Computer Fraud and Crimes


In the world of computers, computer fraud and computer crime are very prevalent
issues facing every computer user. This ranges from system administrators to
personal computer users who do work in the office or at home. Computers without
any means of security are vulnerable to attacks from viruses, worms, and illegal
computer hackers. If the proper steps are not taken, safe computing may become
a thing of the past. Many security measures are being implemented to protect
against illegalities.

Companies are becoming more aware and threatened by the fact that their
computers are prone to attack. Virus scanners are becoming necessities on all
machines. Installing and monitoring these virus scanners takes many man hours
and a lot of money for site licenses. Many server programs are coming equipped
with a program called "netlog." This is a program that monitors the computer use
of the employees in a company on the network. The program monitors memory and
file usage. A qualified system administrator should be able to tell by the
amounts of memory being used and the file usage if something is going on that
should not be. If a virus is found, system administrators can pinpoint the user
who put the virus into the network and investigate whether or not there was any
malice intended.

One computer application that is becoming more widely used and, therefore, more
widely abused, is the use of electronic mail or email. In the present day,
illegal hackers can read email going through a server fairly easily. Email
consists of not only personal transactions, but business and financial
transactions. There are not many encryption procedures out for email yet. As
Gates describes, soon email encryption will become a regular addition to email
just as a hard disk drive has become a regular addition to a computer (Gates
p.97-98).

Encrypting email can be done with two prime numbers used as keys. The public
key will be listed on the Internet or in an email message. The second key will
be private, which only the user will have. The sender will encrypt the message
with the public key, send it to the recipient, who will then decipher it again
with his or her private key. This method is not foolproof, but it is not easy to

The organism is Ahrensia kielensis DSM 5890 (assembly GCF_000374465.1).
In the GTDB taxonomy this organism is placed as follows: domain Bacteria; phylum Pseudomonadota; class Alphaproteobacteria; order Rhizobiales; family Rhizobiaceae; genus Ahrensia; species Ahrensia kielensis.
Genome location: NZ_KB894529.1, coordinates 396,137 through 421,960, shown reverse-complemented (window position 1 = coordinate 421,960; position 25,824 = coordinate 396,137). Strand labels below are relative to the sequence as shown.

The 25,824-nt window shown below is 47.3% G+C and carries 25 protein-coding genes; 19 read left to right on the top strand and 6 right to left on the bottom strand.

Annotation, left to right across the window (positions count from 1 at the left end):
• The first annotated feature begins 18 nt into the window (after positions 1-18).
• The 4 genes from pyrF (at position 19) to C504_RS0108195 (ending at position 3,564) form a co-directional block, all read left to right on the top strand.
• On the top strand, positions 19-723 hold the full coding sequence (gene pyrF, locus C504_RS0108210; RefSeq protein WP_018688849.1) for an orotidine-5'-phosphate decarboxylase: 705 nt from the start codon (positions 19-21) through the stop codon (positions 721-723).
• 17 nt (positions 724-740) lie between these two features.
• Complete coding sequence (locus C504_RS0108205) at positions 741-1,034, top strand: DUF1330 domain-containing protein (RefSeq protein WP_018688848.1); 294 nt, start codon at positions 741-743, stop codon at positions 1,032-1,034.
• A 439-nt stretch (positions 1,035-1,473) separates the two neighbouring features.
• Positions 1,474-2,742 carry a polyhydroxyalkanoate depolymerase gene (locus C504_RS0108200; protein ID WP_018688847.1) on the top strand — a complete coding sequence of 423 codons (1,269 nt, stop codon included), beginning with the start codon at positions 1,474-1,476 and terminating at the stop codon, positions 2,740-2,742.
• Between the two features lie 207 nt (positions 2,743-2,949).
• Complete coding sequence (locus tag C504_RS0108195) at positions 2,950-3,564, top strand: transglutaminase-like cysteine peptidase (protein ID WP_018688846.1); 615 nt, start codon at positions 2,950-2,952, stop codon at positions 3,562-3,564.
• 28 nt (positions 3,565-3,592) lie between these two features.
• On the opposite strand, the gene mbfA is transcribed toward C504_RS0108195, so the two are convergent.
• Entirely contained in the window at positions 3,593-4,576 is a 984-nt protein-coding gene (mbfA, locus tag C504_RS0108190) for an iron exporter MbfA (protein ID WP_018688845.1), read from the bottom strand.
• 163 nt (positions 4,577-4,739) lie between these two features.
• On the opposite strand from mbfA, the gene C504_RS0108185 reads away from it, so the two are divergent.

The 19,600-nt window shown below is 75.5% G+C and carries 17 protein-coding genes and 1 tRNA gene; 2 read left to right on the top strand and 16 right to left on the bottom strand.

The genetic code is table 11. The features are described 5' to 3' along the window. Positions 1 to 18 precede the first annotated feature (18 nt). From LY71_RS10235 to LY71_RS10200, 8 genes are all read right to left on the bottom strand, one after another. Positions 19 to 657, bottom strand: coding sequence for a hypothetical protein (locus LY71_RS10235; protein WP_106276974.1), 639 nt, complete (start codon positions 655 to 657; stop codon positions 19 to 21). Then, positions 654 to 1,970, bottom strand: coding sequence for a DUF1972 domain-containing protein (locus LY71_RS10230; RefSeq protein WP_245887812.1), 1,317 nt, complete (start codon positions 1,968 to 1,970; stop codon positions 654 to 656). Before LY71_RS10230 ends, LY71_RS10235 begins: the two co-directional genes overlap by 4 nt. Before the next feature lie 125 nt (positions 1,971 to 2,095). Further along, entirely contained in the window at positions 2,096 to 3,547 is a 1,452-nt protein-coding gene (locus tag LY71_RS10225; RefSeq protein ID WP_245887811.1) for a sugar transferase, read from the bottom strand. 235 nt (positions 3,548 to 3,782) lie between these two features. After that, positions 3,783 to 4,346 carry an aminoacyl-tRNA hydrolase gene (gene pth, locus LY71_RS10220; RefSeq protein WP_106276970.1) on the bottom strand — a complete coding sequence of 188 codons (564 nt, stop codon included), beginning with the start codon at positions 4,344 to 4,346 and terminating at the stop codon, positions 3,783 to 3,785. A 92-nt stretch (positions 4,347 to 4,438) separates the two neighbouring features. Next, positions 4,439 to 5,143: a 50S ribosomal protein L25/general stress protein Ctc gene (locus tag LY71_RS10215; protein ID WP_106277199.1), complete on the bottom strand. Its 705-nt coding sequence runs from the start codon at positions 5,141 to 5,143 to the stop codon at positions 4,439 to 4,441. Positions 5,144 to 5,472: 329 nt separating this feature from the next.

unlock either. The numbers being used will probably be over 60 digits in length
(Gates p.98-99).

The Internet also poses more problems to users. This problem faces the home
user more than the business user. When a person logs onto the Internet, he or
she may download a file corrupted with a virus. When he or she executes that
program, the virus is released into the system. When a person uses the World
Wide Web(WWW), he or she is downloading files into his or her Internet browser
without even knowing it. Whenever a web page is visited, an image of that page
is downloaded and stored in the cache of the browser. This image is used for
faster retrieval of that specific web page. Instead of having to constantly
download a page, the browser automatically reverts to the cache to open the
image of that page. Most people do not know about this, but this is an example
of how to get a virus in a machine without even knowing it.

Every time a person accesses the Internet, he or she is not only accessing the
host computer, but the many computers that connect the host and the user. When
a person transmits credit card information, it goes over many computers before
it reaches its destination. An illegal hacker can set up one of the connecting
computers to copy the credit card information as it passes through the computer.
This is how credit card fraud is committed with the help of the Internet. What
companies such as Maxis and Sierra are doing are making secure sites. These
sites have the capabilities to receive credit card information securely. This
means the consumer can purchase goods by credit card over the Internet without
worrying that the credit card number will be seen by unauthorized people.

System administrators have three major weapons against computer crime. The
first defense against computer crime is system security. This is the many
layers systems have against attacks. When data comes into a system, it is
scanned for viruses and safety. Whenever it passes one of these security layers,
it is scanned again. The second resistance against viruses and corruption is
computer law. This defines what is illegal in the computer world. In the early
1980\'s, prosecutors had problems trying suspect in computer crimes because there
was no definition of